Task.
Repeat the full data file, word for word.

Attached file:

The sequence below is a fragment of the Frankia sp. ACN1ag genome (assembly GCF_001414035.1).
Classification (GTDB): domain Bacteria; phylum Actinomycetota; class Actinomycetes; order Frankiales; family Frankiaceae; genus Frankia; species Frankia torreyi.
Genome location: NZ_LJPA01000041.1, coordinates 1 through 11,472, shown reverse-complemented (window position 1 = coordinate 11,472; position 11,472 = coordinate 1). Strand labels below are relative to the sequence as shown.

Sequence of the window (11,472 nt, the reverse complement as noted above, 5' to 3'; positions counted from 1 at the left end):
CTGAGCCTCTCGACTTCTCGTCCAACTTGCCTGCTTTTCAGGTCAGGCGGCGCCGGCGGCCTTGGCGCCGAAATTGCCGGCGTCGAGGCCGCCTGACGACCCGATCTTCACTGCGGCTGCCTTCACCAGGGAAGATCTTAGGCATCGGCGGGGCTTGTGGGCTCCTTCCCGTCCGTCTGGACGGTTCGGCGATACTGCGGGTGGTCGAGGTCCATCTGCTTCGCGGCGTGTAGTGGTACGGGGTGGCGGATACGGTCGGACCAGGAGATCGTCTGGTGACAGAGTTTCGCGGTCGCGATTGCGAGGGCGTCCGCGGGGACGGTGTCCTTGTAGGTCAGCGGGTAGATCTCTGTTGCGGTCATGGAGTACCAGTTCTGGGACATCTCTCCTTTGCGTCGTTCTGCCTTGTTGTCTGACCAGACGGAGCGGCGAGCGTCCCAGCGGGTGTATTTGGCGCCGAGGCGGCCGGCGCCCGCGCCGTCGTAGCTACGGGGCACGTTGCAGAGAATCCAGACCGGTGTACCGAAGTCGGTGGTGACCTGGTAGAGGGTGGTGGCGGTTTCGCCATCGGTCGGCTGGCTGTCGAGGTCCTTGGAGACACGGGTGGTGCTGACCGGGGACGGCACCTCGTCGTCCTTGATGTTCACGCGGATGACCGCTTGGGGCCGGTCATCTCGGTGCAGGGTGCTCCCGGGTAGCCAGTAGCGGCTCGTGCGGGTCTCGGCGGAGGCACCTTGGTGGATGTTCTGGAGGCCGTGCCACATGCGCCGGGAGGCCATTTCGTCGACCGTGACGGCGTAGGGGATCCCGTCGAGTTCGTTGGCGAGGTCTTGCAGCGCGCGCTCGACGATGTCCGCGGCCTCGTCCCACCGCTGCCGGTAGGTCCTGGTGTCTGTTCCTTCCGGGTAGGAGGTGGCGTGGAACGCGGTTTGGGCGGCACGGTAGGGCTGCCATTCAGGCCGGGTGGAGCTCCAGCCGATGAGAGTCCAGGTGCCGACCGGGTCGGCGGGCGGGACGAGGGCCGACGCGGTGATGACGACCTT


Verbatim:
The sequence below is a fragment of the Frankia sp. ACN1ag genome (assembly GCF_001414035.1).
Classification (GTDB): domain Bacteria; phylum Actinomycetota; class Actinomycetes; order Frankiales; family Frankiaceae; genus Frankia; species Frankia torreyi.
Genome location: NZ_LJPA01000041.1, coordinates 1 through 11,472, shown reverse-complemented (window position 1 = coordinate 11,472; position 11,472 = coordinate 1). Strand labels below are relative to the sequence as shown.

Sequence of the window (11,472 nt, the reverse complement as noted above, 5' to 3'; positions counted from 1 at the left end):
CTGAGCCTCTCGACTTCTCGTCCAACTTGCCTGCTTTTCAGGTCAGGCGGCGCCGGCGGCCTTGGCGCCGAAATTGCCGGCGTCGAGGCCGCCTGACGACCCGATCTTCACTGCGGCTGCCTTCACCAGGGAAGATCTTAGGCATCGGCGGGGCTTGTGGGCTCCTTCCCGTCCGTCTGGACGGTTCGGCGATACTGCGGGTGGTCGAGGTCCATCTGCTTCGCGGCGTGTAGTGGTACGGGGTGGCGGATACGGTCGGACCAGGAGATCGTCTGGTGACAGAGTTTCGCGGTCGCGATTGCGAGGGCGTCCGCGGGGACGGTGTCCTTGTAGGTCAGCGGGTAGATCTCTGTTGCGGTCATGGAGTACCAGTTCTGGGACATCTCTCCTTTGCGTCGTTCTGCCTTGTTGTCTGACCAGACGGAGCGGCGAGCGTCCCAGCGGGTGTATTTGGCGCCGAGGCGGCCGGCGCCCGCGCCGTCGTAGCTACGGGGCACGTTGCAGAGAATCCAGACCGGTGTACCGAAGTCGGTGGTGACCTGGTAGAGGGTGGTGGCGGTTTCGCCATCGGTCGGCTGGCTGTCGAGGTCCTTGGAGACACGGGTGGTGCTGACCGGGGACGGCACCTCGTCGTCCTTGATGTTCACGCGGATGACCGCTTGGGGCCGGTCATCTCGGTGCAGGGTGCTCCCGGGTAGCCAGTAGCGGCTCGTGCGGGTCTCGGCGGAGGCACCTTGGTGGATGTTCTGGAGGCCGTGCCACATGCGCCGGGAGGCCATTTCGTCGACCGTGACGGCGTAGGGGATCCCGTCGAGTTCGTTGGCGAGGTCTTGCAGCGCGCGCTCGACGATGTCCGCGGCCTCGTCCCACCGCTGCCGGTAGGTCCTGGTGTCTGTTCCTTCCGGGTAGGAGGTGGCGTGGAACGCGGTTTGGGCGGCACGGTAGGGCTGCCATTCAGGCCGGGTGGAGCTCCAGCCGATGAGAGTCCAGGTGCCGACCGGGTCGGCGGGCGGGACGAGGGCCGACGCGGTGATGACGACCTT